The LA Art Show hosted the largest collective of Korean galleries outside of Asia. gallery NoW displayed the work of Chong-Il Woo, who explained to me that it is very common in Asian countries for women to undergo eyelid surgery in order to Westernize their faces. Saddened by the younger generation losing connection with the beauty of their traditions, Chong created contemporary works by taking photographs of women in traditional 1800s Joseon dynasty empress garments, and then took individual pictures of gems that he then formatted over the portraits of the women. Each gem was shot individually, requiring over 400 hours of production. The series includes thirty works. Inspired by the enduring process of minerals transforming into gems over the course of hundreds of years, Chong sees how Korean culture over time will transform its history into beautiful gems that is its future generations. In his works these hundreds of gems complete the one image that is the beauty of Korean culture.
The Beijing gallery, ME Art Gallery, featured the photographic work of Liu Dadi, whose silver gelatin liquid emulsion printing process captured black and white images of light and dark. The imagery exposed in his works were ghostly dreamscapes, almost voyeuristic through the nostalgia of another’s reminiscence.
Contemporary artist Qiu Shengxian had several pieces from his Sentiment series on display at Duke Gallery. His paintings are a fusion of traditional Chinese painting with contemporary fashion expressionism. The equipoised female figures adorned by flows of vivid cloth sit amidst melancholy atmospheres, yet their pale skin and sophisticated postures highlight the seductive quality of darkness. These women indulge, but they are not intoxicated. The geometric symmetry of their gowns reflect their mental disposition.
Tokyo based Galerie Taimei presented works by Kaori Tamura, who used a sharp tool to carve into the layers of pigmented plaster to create a network of intricate designs. In person these details are especially marvelous and border on categorizing her paintings as sculptures. In her works she explores darkness, transformation, and rebirth, as in her painting of the story of the Phoenix bird in The Infinite.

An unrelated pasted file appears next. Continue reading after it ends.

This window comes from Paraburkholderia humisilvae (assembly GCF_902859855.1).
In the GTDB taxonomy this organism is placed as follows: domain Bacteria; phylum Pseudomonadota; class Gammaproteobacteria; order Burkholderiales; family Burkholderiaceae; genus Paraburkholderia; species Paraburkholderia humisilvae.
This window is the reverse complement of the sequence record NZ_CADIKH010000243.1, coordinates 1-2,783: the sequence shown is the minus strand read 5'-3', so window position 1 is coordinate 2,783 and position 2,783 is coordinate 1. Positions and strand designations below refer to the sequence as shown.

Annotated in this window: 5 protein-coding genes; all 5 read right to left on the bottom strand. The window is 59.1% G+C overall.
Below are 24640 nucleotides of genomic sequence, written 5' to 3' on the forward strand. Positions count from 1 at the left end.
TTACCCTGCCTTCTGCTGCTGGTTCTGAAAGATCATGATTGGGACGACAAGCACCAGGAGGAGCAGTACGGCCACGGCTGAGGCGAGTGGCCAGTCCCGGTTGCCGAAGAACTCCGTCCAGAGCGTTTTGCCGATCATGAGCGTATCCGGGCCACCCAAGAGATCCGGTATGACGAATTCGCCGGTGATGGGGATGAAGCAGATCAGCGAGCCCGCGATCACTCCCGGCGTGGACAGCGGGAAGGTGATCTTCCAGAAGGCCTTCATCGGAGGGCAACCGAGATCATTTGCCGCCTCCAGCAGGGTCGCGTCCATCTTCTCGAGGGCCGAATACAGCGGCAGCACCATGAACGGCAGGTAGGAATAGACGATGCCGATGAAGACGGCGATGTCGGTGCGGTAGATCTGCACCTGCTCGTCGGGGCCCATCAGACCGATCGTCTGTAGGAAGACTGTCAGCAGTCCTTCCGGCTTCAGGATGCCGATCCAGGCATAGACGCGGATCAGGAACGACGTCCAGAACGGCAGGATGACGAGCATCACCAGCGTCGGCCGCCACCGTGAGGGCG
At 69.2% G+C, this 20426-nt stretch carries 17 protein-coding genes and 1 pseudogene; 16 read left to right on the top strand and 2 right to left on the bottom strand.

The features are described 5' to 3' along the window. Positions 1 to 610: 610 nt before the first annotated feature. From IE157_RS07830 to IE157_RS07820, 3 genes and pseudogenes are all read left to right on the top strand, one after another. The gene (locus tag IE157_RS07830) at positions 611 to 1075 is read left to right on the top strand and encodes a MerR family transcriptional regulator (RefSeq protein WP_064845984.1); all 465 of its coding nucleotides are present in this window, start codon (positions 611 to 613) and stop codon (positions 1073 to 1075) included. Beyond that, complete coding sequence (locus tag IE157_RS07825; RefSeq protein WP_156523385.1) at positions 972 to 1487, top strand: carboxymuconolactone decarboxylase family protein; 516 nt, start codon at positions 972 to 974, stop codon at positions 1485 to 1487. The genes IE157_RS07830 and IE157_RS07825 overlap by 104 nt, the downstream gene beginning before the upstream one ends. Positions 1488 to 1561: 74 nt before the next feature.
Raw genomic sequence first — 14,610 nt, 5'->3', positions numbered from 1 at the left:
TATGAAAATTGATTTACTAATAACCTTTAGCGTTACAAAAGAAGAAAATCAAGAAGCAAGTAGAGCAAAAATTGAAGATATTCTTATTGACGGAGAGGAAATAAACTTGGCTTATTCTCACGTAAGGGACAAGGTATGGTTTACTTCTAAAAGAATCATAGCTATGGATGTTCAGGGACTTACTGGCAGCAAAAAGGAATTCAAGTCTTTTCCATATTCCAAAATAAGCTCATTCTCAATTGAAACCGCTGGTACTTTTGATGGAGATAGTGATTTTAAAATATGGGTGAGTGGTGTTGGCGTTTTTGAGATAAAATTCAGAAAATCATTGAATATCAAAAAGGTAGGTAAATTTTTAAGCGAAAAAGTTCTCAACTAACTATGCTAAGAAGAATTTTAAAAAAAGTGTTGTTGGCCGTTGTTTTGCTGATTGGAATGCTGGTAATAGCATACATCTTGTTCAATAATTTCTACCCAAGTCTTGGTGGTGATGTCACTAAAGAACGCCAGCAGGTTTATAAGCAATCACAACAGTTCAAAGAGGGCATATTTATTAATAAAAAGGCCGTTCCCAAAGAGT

Another featured artist at Tamei was Maiko Kitagawa who is unique in her use of Dermatograph pencils for her black and white drawings. Her absurd realist drawings depicting humanized animals correlates with her philosophy of embracing darkness. Darkness is not to be feared. “You cannot separate human and nature and the same goes for human and animal.” Maiko explores the middle ground between light and dark, human and animal. “Everything has the middle section, the gray area where you cannot tell which is which.” In Japanese culture she explained how representing the animal and human combined is auspicious. Perhaps this age of enlightenment in the western countries is an embrace with our darker animal selves.
Tansey Contemporary of Sante Fe, New Mexico presented the work of Patrick McGrath Muniz’s The Seed. Patrick Muniz has a unique way of utilizing archetypal images and social institutions, such as Catholicism and colonialism into his artwork represented by modern iconography and mythology. In his work The Seed the divine mother, represented manifold by cross-cultural mythological feminine figures, stands center before modern technology, such as a Nintendo and a laptop computer, which before stands the artist holding a Lord of the Rings ring and wearing a Star Wars t-shirt. On either side of him an archangel and a devil vie for influencing his will. This painting is pregnant with meaning in the idea of the external influences being archetypal vessels that correlate with our subconscious. From mind comes matter and when we look upon the iconography of historical traditions, we can see how they manifest in modern times.
Patrick McGrath Muñíz